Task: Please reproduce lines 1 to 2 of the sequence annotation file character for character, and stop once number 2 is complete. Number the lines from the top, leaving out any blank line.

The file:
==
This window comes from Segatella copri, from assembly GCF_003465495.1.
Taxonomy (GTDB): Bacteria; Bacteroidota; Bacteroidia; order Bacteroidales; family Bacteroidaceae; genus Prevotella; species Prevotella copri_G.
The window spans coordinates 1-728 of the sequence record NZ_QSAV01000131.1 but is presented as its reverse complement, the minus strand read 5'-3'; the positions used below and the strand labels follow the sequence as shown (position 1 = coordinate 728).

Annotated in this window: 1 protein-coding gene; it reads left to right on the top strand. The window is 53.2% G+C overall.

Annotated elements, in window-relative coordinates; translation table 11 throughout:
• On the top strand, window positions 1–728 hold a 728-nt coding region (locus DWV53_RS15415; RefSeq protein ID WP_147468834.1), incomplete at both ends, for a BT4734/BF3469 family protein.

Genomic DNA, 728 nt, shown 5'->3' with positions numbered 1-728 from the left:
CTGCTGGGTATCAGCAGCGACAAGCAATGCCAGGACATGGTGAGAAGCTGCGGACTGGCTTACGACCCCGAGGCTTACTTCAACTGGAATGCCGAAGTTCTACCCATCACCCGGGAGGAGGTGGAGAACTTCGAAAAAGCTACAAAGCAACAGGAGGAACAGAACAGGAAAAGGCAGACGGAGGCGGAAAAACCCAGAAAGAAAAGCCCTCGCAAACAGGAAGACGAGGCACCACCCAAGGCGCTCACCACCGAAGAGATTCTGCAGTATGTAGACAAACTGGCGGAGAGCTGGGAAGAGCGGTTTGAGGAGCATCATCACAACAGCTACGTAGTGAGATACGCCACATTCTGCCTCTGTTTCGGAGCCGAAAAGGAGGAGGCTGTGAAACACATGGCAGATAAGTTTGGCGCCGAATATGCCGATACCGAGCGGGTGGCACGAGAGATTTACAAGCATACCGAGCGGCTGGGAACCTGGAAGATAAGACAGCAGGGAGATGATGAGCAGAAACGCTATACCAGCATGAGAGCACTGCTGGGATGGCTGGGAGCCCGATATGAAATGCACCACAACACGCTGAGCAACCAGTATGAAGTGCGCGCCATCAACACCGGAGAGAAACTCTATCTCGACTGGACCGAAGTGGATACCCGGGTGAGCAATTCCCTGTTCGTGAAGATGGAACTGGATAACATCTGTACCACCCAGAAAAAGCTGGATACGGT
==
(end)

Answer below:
This window comes from Segatella copri, from assembly GCF_003465495.1.
Taxonomy (GTDB): Bacteria; Bacteroidota; Bacteroidia; order Bacteroidales; family Bacteroidaceae; genus Prevotella; species Prevotella copri_G.